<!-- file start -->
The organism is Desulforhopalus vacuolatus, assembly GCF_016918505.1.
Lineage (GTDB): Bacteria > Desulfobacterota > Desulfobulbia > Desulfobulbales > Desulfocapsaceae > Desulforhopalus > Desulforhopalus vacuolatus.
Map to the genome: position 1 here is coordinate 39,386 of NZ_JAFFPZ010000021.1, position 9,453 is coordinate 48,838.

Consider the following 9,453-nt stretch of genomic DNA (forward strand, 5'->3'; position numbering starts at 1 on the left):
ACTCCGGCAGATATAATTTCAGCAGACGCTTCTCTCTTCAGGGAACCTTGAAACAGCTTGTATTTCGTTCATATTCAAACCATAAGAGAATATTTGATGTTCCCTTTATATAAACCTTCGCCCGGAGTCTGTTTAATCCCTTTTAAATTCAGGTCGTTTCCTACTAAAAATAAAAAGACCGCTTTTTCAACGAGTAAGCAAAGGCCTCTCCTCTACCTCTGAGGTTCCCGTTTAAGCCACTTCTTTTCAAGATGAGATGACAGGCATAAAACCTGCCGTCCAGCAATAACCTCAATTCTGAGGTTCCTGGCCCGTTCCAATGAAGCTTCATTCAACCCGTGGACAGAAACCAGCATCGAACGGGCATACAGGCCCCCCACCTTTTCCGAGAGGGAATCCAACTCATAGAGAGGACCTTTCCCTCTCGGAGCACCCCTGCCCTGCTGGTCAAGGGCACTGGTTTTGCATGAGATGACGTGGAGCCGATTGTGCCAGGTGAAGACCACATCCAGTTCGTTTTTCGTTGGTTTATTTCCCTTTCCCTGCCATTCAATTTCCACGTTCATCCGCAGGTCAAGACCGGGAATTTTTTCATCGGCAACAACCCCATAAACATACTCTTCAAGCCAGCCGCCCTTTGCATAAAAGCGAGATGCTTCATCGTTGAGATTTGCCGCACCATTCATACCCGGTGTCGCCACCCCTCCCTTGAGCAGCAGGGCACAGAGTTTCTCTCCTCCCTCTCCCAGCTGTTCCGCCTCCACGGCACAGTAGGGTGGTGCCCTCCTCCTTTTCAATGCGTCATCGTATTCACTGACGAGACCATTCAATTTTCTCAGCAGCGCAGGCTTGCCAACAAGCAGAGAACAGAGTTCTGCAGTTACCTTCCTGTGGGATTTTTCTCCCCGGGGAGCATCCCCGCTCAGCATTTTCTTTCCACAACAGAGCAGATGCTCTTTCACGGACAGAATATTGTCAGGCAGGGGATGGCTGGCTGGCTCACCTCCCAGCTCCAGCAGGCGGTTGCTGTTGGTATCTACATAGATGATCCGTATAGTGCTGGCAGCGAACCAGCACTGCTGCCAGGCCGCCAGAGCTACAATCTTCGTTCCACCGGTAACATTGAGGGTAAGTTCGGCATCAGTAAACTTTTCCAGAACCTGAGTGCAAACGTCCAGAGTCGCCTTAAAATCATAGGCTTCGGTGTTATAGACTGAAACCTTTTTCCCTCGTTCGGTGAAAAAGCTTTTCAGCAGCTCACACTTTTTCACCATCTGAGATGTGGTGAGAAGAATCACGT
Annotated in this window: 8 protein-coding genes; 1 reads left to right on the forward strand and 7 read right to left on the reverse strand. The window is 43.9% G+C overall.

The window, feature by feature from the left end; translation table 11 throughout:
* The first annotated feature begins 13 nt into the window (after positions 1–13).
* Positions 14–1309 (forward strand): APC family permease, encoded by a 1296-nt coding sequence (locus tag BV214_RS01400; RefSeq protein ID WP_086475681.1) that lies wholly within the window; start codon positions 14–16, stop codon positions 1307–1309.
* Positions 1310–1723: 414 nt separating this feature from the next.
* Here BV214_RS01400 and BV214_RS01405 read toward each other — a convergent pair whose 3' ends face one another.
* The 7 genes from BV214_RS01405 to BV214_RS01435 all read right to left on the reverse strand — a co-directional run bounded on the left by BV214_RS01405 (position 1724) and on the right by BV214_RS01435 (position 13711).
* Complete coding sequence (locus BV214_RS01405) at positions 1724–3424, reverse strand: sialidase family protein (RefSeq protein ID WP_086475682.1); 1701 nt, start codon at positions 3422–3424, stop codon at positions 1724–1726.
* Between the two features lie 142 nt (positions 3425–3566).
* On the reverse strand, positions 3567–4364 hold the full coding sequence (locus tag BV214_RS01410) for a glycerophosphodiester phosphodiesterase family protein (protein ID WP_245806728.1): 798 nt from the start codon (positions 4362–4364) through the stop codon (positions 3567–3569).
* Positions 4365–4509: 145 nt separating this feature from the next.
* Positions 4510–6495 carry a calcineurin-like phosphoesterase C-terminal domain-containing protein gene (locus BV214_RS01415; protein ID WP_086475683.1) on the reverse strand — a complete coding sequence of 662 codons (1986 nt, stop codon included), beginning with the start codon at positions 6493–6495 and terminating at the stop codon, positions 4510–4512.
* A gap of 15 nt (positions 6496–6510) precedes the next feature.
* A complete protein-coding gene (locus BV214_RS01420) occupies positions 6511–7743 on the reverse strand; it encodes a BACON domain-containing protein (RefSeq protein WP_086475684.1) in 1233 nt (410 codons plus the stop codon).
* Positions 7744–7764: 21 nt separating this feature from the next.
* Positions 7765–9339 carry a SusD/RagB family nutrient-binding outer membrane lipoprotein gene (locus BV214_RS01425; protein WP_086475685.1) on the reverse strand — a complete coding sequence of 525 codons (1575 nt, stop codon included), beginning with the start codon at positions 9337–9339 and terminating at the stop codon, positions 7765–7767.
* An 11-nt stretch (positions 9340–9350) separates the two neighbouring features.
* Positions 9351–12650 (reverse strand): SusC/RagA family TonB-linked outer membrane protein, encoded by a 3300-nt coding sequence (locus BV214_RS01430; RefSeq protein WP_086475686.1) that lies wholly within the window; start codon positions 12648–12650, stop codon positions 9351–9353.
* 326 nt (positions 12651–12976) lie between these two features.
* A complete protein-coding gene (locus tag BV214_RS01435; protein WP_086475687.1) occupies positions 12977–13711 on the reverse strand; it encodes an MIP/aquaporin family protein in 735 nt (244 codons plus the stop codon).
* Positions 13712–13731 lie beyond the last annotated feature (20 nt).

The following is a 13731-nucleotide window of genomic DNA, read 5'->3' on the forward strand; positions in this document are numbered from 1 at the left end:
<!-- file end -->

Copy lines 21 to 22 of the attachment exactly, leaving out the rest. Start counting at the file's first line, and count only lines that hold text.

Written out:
* Positions 7765–9339 carry a SusD/RagB family nutrient-binding outer membrane lipoprotein gene (locus BV214_RS01425; protein WP_086475685.1) on the reverse strand — a complete coding sequence of 525 codons (1575 nt, stop codon included), beginning with the start codon at positions 9337–9339 and terminating at the stop codon, positions 7765–7767.
* An 11-nt stretch (positions 9340–9350) separates the two neighbouring features.